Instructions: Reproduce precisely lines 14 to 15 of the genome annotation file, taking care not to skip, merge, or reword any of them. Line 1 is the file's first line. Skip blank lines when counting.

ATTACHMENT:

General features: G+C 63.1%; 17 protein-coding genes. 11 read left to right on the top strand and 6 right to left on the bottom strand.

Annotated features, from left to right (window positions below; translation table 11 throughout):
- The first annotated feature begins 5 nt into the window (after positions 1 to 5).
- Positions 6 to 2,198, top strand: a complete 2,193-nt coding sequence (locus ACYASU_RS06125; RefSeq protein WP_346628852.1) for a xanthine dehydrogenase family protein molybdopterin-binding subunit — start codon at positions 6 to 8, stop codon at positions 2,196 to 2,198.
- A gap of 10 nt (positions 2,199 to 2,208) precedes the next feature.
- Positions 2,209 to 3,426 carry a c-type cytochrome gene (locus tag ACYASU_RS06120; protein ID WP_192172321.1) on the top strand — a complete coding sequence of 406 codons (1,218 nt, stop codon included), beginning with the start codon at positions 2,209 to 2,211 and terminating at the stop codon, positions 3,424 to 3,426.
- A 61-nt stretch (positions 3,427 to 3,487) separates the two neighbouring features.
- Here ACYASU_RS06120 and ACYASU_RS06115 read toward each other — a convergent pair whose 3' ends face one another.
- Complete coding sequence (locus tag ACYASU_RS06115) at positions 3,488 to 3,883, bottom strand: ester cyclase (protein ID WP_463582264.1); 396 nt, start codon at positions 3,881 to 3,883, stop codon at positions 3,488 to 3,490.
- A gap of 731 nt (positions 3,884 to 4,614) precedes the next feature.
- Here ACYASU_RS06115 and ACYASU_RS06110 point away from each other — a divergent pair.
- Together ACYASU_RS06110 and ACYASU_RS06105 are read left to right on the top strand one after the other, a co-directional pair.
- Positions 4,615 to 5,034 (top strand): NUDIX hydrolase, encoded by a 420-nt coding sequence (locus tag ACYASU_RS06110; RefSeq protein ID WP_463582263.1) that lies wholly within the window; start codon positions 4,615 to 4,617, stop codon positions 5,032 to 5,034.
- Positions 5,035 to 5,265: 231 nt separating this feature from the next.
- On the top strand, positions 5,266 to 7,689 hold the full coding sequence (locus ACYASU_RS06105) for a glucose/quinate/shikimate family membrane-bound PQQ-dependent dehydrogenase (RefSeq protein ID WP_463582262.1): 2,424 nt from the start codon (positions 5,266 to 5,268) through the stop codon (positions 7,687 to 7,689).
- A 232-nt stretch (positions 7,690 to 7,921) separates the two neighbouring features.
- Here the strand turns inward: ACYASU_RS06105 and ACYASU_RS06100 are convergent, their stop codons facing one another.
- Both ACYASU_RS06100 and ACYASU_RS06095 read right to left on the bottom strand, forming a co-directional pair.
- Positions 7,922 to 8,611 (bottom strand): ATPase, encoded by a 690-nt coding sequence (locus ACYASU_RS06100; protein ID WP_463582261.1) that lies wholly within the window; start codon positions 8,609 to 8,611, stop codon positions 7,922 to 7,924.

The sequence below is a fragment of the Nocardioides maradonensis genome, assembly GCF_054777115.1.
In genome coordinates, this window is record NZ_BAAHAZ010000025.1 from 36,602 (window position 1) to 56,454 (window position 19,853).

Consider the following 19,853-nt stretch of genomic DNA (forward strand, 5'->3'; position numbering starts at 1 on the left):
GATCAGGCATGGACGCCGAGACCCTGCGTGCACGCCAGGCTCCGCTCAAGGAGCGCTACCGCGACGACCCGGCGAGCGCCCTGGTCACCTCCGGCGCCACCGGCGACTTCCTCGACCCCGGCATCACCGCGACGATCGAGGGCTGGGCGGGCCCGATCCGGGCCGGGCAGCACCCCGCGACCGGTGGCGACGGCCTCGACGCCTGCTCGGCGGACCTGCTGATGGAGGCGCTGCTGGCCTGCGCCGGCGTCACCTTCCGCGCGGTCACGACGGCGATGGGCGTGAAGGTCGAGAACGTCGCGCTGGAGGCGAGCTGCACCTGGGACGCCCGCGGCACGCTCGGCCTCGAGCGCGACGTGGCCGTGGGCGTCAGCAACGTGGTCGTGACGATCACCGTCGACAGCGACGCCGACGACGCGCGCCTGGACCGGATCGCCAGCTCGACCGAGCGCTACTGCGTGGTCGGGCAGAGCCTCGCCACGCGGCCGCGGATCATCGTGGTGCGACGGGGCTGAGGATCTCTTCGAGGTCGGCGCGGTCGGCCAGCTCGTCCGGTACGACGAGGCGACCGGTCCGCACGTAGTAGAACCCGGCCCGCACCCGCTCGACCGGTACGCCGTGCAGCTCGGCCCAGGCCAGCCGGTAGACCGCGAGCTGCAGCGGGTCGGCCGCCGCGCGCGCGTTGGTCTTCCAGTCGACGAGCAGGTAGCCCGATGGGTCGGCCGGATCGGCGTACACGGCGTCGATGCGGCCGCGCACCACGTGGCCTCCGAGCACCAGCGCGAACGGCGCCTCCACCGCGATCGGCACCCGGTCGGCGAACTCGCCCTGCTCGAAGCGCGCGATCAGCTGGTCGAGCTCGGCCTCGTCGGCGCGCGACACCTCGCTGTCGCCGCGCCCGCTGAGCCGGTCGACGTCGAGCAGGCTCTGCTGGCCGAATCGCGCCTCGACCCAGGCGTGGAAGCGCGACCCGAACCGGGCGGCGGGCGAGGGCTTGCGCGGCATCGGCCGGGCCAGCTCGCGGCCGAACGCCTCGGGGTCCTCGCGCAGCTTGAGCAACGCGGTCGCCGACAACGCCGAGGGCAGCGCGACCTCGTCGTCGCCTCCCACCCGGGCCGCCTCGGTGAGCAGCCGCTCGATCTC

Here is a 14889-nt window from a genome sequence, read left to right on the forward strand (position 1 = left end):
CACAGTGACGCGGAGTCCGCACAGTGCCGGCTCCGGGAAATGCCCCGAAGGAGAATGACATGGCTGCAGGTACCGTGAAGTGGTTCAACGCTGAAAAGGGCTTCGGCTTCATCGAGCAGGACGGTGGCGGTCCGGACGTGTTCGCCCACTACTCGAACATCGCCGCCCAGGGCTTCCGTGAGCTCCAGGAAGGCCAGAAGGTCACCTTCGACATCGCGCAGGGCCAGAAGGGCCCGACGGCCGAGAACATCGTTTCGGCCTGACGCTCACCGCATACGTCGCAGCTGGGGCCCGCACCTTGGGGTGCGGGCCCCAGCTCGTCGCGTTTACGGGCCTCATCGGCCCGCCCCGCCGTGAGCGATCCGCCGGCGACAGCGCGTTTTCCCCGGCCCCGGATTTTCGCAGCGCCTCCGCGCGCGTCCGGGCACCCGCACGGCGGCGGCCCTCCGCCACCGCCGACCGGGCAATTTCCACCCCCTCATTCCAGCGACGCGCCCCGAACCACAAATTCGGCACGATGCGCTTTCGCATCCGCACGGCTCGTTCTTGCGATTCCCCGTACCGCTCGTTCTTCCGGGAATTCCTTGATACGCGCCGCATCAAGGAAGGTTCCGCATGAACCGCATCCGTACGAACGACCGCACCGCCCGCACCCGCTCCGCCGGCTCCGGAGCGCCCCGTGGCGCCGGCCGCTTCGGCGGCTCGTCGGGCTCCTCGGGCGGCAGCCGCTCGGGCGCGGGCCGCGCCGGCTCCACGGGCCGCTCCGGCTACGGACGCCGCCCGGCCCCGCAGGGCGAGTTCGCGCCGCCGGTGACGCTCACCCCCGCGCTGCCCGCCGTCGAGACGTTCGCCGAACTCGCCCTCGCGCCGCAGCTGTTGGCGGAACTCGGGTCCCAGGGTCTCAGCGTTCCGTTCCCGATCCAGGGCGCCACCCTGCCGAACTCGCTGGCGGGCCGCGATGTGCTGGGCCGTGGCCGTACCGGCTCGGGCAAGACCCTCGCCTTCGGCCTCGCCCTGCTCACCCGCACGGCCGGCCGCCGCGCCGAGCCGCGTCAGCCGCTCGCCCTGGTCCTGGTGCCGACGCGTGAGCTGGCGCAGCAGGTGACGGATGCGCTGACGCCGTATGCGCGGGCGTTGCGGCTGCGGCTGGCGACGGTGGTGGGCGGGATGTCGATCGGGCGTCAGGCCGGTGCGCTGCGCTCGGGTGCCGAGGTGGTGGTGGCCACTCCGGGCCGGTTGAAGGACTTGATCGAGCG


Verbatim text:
- Positions 5,035 to 5,265: 231 nt separating this feature from the next.
- On the top strand, positions 5,266 to 7,689 hold the full coding sequence (locus ACYASU_RS06105) for a glucose/quinate/shikimate family membrane-bound PQQ-dependent dehydrogenase (RefSeq protein ID WP_463582262.1): 2,424 nt from the start codon (positions 5,266 to 5,268) through the stop codon (positions 7,687 to 7,689).